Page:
from the fault is unaffected by communication Evolving solutions
problems. However, communications are required to The operational risks were substantially reduced
sectionalize the downstream portion of the network with the introduction of sectionalizers in the feeder.
and to control the normally-open point. However, due to the limited protection features and
If a complete breakdown of communications is the faults affecting the entire feeder, this solution may
experienced, it is possible for the control room to not be suitable for high priority customers especially
use customer calls to determine the affected parts industrial customers.
of the feeder. In this way, the maintenance crews Automatic circuit reclosers are designed to overcome
can focus their effort on the first sectionalizer within these problems.

Advantages/Disadvantages of Sectionalizing Switchgear


Advantages Disadvantages

> Relatively low initial cost of switchgear. > Sectionalizing switches do not have reclosing capabilities; however, they are
> Power is automatically restored to the upstream slightly less expensive than auto-reclosers.
portion of the feeder.
> The importance of communications is slightly
reduced although it is still required. Coordination
between sectionalizers is easier.
> Improved fault detection capabilities are possible.
> FCIs functionality is provided by the sectionalizers.

11
Reclosing systems
Todays reclosers are capable of advanced Coordination of reclosers
protection, communication, automation and have
additional analytical functionality. With an abundance To achieve the required coordination on series
of processing power at their disposal, utilities now reclosers, the operating time of each recloser must be
have the flexibility to use the recloser as a stand- faster than any upstream device and slower than any
alone unit in a remote location, or to integrate several downstream device. That is, for the typical recloser
units into an automation system. network shown in Figure 8, where a specific fault
current is flowing through the network, MP2 will trip
Whatever the application, the reclosers are flexible quicker than MP1 and MP1 will trip quicker than
enough to evolve with the utilitys requirements. F. The instant the recloser closest to the fault trips,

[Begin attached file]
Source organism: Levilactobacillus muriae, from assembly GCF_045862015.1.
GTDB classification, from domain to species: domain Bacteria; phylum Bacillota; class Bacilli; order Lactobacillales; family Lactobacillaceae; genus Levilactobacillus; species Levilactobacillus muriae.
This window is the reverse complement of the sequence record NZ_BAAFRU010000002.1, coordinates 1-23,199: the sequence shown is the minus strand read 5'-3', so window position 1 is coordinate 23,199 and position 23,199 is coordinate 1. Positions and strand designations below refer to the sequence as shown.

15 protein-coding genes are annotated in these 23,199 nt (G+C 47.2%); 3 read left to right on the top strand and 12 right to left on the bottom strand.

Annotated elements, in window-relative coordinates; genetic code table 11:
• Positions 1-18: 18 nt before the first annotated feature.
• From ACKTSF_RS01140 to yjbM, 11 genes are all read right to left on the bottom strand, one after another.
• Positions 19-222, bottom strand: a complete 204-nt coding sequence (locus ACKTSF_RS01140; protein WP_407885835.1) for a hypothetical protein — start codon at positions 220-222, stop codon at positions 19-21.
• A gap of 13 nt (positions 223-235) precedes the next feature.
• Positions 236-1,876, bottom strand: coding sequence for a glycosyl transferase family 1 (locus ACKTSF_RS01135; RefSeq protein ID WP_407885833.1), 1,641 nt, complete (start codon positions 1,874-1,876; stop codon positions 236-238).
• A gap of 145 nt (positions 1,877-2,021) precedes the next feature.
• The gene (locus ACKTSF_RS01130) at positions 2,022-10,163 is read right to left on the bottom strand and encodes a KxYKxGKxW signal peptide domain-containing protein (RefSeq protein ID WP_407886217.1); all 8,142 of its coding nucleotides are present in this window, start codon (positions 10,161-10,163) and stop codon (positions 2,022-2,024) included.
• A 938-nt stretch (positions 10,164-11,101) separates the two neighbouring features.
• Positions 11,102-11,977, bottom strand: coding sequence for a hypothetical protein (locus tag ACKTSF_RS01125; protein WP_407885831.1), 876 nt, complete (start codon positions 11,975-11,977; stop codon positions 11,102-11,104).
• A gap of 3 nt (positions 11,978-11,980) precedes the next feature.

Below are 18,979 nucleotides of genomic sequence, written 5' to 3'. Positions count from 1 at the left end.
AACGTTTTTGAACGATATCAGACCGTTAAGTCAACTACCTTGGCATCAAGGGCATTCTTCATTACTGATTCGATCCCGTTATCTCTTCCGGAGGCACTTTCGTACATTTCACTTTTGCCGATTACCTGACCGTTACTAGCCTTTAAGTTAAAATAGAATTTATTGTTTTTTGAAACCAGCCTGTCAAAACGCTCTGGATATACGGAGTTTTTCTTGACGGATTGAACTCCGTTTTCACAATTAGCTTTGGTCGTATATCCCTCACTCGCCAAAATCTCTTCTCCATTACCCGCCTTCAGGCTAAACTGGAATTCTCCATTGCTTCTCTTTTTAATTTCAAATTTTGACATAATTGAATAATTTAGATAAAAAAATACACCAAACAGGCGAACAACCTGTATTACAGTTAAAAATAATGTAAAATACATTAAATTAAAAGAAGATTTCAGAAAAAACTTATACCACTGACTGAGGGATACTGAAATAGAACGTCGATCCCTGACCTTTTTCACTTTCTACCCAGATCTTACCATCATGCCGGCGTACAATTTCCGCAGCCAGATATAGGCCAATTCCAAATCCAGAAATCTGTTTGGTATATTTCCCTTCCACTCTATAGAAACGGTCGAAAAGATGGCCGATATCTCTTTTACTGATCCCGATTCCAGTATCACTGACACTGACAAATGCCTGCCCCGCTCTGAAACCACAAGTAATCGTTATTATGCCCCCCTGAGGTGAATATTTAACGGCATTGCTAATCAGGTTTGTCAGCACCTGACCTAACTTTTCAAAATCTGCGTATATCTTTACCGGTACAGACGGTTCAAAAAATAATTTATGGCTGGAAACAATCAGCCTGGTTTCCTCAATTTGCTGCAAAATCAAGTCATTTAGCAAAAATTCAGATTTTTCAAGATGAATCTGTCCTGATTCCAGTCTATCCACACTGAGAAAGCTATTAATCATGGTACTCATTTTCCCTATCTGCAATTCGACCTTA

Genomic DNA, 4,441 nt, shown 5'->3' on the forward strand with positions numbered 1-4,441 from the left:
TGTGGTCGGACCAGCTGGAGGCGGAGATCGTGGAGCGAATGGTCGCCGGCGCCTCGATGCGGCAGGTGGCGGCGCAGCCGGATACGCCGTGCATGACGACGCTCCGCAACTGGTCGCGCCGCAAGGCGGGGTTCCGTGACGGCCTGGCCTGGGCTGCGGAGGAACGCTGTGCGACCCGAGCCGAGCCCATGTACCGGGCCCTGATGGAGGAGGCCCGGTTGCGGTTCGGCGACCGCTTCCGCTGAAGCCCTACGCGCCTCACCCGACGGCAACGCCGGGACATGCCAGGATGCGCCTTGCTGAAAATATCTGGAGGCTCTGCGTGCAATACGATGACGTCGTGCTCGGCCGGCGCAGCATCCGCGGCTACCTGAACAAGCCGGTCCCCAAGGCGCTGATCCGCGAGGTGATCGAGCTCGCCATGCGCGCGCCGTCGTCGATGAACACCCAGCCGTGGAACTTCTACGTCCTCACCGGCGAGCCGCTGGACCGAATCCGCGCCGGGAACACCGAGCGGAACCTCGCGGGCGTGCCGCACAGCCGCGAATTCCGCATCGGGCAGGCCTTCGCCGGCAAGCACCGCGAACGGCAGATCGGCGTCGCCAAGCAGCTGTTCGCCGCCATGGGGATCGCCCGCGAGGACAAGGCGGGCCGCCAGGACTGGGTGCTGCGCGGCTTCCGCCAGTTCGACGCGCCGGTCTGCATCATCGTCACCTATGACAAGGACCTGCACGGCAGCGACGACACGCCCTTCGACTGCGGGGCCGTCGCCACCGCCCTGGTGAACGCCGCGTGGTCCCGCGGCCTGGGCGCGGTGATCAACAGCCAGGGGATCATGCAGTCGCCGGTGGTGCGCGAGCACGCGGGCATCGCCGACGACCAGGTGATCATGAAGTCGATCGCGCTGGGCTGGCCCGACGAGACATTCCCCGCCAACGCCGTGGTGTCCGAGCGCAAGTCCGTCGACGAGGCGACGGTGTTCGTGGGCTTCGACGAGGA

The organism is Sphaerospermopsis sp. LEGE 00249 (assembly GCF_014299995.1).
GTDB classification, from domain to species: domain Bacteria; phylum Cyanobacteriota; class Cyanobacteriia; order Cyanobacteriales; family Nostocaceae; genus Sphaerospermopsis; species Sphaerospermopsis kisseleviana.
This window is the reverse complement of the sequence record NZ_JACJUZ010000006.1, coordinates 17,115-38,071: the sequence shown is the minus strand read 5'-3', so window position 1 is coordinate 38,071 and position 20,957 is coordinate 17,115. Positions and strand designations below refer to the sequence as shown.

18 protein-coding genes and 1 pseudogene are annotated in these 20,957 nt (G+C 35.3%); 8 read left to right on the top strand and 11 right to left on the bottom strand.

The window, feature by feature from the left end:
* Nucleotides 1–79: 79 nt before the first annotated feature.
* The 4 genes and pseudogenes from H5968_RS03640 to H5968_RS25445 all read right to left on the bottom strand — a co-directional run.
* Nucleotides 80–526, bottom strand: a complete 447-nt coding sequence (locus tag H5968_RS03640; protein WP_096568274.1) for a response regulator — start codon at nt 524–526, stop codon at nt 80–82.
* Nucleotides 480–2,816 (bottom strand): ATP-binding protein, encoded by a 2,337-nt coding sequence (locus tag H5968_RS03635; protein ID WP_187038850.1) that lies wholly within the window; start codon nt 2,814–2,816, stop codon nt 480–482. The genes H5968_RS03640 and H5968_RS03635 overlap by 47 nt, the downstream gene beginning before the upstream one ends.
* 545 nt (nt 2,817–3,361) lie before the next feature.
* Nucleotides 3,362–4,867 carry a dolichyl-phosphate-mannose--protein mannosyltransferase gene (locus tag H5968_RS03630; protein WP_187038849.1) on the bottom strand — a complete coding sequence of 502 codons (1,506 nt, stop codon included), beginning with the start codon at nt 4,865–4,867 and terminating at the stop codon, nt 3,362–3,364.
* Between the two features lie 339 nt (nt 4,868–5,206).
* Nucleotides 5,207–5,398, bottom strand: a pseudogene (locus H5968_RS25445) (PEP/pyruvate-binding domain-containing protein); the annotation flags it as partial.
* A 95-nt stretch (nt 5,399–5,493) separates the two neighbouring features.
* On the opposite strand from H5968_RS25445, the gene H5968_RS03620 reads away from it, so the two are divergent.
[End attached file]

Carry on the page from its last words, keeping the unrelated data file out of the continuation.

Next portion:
current through the other upstream reclosers reduce
Reclosers monitor current, voltage, frequency and
to load current and the sequence resets.
the power flow direction to protect the feeder.
By coordinating the reclosers correctly, only the This ensures that only the recloser immediately
recloser that is the closest to the fault will trip. This upstream of the fault will trip. A safe margin
is very important for the successful implementation (approximately 200 ms) between operating times of
of reclosers. A recloser can be programmed to successive devices must be maintained for all fault
automatically reclose when it tripped due to a fault. levels on the network being protected.

Using this logic, power is restored automatically Pre-programmed Inverse Definite Minimum Time
in the event of a transient fault. However, if the (IDMT) protection curves or definite time to trip are
fault is permanent the recloser will trip again and used for phase and ground over-current protection.
remain open (lockout). It is possible to have up to a These protection curves allow close orchestration
maximum of four trips to lockout. with substation protection relays and other
protection devices.

Fast Trip Delayed Trip


Fast Trip to
1400 Lockout

1200

Ground Current
1000 Ground fault A phase
propagates into a B phase
Initial permanent three
Ground fault phase fault C Phase
800
Current ( A )

600

400

Load current
200

0
Long 2nd reclose time
13:52:33
13:52:34
13:52:35
13:52:36
Short 1st
13:52:37
13:52:38
reclose time 13:52:39
Time (hh:mm:ss) 13:52:40